Sacred Water, Severed Heads and Holy Wells

Synopsis:

Among the Celtic peoples water held a sacred quality. Rivers, lakes, pools and perhaps more importantly Springs and Wells that sprung from deep underground held a mystical, supernatural quality.........



Among the Celtic peoples water held a sacred quality. Rivers, lakes, pools and perhaps more importantly Springs and Wells that sprung from deep underground held a mystical, supernatural quality. It was believed that these places formed a connection between the mortal world the Otherworld, and votive offerings were often made in the form of weapons, jewellery, cauldrons and sometimes even sacrifices. Often white quartz stones, that had their own sanctity, were thrown into a Well as an offering at times of drought to ensure a continued supply of water.

Just as importantly, Springs and Wells were thought to have healing

properties, and each one was protected by a local deity or spirit. Indeed, this pagan veneration of sacred Wells could not be stamped out by Christianity, and many of the pagan practices were adopted by the Church in a ‘if you can't beat them, join them' attitude.

The human head was also revered by the Celts. They believed that the head, not the heart housed the soul of a person. In battle, heads of slain enemy warriors were severed and avidly collected as reported by the Greek historian Diodorus Siculus (60-30BC) "...they cut off the heads of enemies slain in battle and attach them to the necks of their horses. The heads of the most distinguished enemies they embalm  in cedar oil and display with pride to strangers..." This practice is frequently referred to in Celtic mythology. After his first battle, Cuchhulainn had 3 heads attached to his chariot, 9 heads in one hand and 10 in the other. Don't mess with Cuchhulainn!

Celtic belief also held that the severed head could continue to live, eat, talk and even sing independently of the body. It was thought that they could foretell the future or recall the past. Again mythology gives us the story of Bendigeidfran, Bran the Blessed, whose head was cut from his poisoned body and carried to and island off the coast of Wales, where it continued to speak prophetically for 87 years. It was eventually buried at the White Mount or Hill in London.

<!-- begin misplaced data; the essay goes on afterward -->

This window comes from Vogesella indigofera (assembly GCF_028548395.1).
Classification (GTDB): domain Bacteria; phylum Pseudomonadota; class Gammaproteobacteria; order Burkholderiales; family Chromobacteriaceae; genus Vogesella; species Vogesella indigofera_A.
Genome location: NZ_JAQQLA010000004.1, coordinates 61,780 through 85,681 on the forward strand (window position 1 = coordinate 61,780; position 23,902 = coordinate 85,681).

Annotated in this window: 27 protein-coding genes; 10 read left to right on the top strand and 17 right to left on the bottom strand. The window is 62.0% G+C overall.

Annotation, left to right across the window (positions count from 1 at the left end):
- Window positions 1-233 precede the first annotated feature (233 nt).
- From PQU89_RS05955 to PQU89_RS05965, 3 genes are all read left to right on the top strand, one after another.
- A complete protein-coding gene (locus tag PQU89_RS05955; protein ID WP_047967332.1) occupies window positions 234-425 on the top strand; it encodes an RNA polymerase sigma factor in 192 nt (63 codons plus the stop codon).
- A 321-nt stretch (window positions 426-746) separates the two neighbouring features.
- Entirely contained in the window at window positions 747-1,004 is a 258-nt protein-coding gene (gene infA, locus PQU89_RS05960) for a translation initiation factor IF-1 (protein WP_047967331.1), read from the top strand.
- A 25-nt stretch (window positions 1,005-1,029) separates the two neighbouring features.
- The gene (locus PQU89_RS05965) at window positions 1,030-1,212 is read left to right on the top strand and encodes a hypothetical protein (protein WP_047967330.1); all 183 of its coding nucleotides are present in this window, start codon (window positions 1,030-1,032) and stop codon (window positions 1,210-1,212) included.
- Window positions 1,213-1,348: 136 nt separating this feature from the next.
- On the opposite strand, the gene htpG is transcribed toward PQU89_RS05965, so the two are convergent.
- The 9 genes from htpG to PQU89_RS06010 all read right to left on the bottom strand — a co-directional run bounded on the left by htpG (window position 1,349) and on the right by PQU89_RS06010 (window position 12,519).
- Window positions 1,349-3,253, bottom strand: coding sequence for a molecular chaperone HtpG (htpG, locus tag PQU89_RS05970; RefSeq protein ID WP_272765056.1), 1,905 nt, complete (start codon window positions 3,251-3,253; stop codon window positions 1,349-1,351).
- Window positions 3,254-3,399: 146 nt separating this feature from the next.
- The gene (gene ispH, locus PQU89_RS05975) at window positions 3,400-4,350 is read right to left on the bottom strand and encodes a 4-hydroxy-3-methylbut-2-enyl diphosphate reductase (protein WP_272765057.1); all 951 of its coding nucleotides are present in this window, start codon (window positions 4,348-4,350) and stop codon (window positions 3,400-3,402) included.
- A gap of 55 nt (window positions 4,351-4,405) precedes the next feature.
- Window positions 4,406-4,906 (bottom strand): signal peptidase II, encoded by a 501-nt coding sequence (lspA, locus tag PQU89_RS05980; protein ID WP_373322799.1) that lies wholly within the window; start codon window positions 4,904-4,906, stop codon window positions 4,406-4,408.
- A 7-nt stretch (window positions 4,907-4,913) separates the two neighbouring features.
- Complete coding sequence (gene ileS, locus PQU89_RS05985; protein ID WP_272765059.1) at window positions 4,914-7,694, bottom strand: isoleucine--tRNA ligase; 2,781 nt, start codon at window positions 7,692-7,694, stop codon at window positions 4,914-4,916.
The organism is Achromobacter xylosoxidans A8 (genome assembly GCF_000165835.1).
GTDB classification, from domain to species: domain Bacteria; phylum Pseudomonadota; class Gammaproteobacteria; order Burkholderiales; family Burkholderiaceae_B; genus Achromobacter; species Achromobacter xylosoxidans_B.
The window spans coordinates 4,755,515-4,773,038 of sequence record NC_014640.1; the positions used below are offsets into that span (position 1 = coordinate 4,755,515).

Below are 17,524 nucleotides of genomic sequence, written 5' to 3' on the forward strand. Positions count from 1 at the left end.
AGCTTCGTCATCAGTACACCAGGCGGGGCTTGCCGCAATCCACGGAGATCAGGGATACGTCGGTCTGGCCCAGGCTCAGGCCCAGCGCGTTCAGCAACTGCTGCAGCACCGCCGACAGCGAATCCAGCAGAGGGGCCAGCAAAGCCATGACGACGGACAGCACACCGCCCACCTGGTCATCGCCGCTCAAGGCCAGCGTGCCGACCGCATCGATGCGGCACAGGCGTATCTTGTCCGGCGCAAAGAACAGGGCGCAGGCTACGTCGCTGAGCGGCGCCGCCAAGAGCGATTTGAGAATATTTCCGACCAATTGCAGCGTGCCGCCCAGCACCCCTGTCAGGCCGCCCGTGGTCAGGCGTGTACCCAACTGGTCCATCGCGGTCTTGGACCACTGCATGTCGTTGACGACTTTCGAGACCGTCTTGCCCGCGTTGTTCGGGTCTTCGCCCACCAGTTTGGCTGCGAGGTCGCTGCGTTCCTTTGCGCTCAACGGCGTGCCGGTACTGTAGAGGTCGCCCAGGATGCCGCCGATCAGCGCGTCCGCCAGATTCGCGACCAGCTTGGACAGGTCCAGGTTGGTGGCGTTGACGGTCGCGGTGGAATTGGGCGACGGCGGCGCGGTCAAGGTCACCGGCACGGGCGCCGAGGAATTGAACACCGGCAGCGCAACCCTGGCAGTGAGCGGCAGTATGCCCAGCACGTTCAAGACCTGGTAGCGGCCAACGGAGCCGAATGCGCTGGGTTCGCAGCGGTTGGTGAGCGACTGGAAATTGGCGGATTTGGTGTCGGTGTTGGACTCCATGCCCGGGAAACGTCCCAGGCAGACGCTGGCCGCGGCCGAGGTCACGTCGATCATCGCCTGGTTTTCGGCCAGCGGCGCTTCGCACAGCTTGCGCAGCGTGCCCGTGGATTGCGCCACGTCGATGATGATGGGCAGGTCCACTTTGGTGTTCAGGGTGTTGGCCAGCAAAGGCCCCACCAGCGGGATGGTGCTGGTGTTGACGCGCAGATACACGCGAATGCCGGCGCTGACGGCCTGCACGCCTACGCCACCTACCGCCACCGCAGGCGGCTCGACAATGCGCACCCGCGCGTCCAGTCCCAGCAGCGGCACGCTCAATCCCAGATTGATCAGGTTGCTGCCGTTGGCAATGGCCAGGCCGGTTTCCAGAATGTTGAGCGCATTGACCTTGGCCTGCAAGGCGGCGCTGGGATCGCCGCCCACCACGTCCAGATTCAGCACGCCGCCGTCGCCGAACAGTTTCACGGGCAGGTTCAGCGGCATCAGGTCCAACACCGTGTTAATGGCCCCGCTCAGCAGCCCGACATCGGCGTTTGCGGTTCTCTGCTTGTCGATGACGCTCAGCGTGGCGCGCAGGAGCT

The association of severed human heads and skulls with sacred Wells and Springs, especially those with healing properties, was very ancient and common to the early Celtic world in general. It was believed that the power of the head would increase the power of the water and visa versa. Later, when head lopping was not so fashionable, the cult of the head remained important and heads carved in stone or metal would often act as a substitute for human skulls.

Christian myths also grew up around the creation of sacred Springs and Wells. Often a Well would be created after a Saint or other famous person had been decapitated there, the waters gushing forth where the blood or severed head fell. Often the Saint would pick up his or her head and wander off with it firmly tucked under the arm. In other stories it is the head of a virgin, decapitated by a would-be seducer, that causes the waters to flow. She is often restored to life by the local Saint, who probably manages to keep his head. And she her virginity of course!

Folklore and custom ensured that the ancient ways were remembered well into the 19th century. Young girls would perform rituals that might identify future husbands or calm a troublesome marriage.  Even today sacred Springs and Wells are thought to cure all manner of diseases such as warts, eye complaints, rheumatism, skin allergies and epilepsy. Many are believed to be ‘miraculous' in the events they might achieve. On the darker side, some Wells were used for cursing, their waters thought to be poisonous. Typically it cost the sum of one shilling and a bent silver pin to lay a curse, and 10 shillings to lift it!

Wales would seem to be a land filled with sacred Springs and Holy Wells, and many still exist today. From ancient maps it has been estimated that that least 1000 or more Wells once existed, generally marked as ‘ffynon' and usually dedicated to a local Saint. Many have fascinating rituals attached to them, which although ‘Christianised' have definite roots in pagan heritage. Sadly today many have been lost, destroyed, dried up or are very difficult to find. However, for the determined seeker they remain in abundance, each one having its own special significance, many emanating a definite feeling of peace and sacredness. I urge you to find these places, perform a simple ceremony there and treat the Guardian Spirit to the respect it deserves.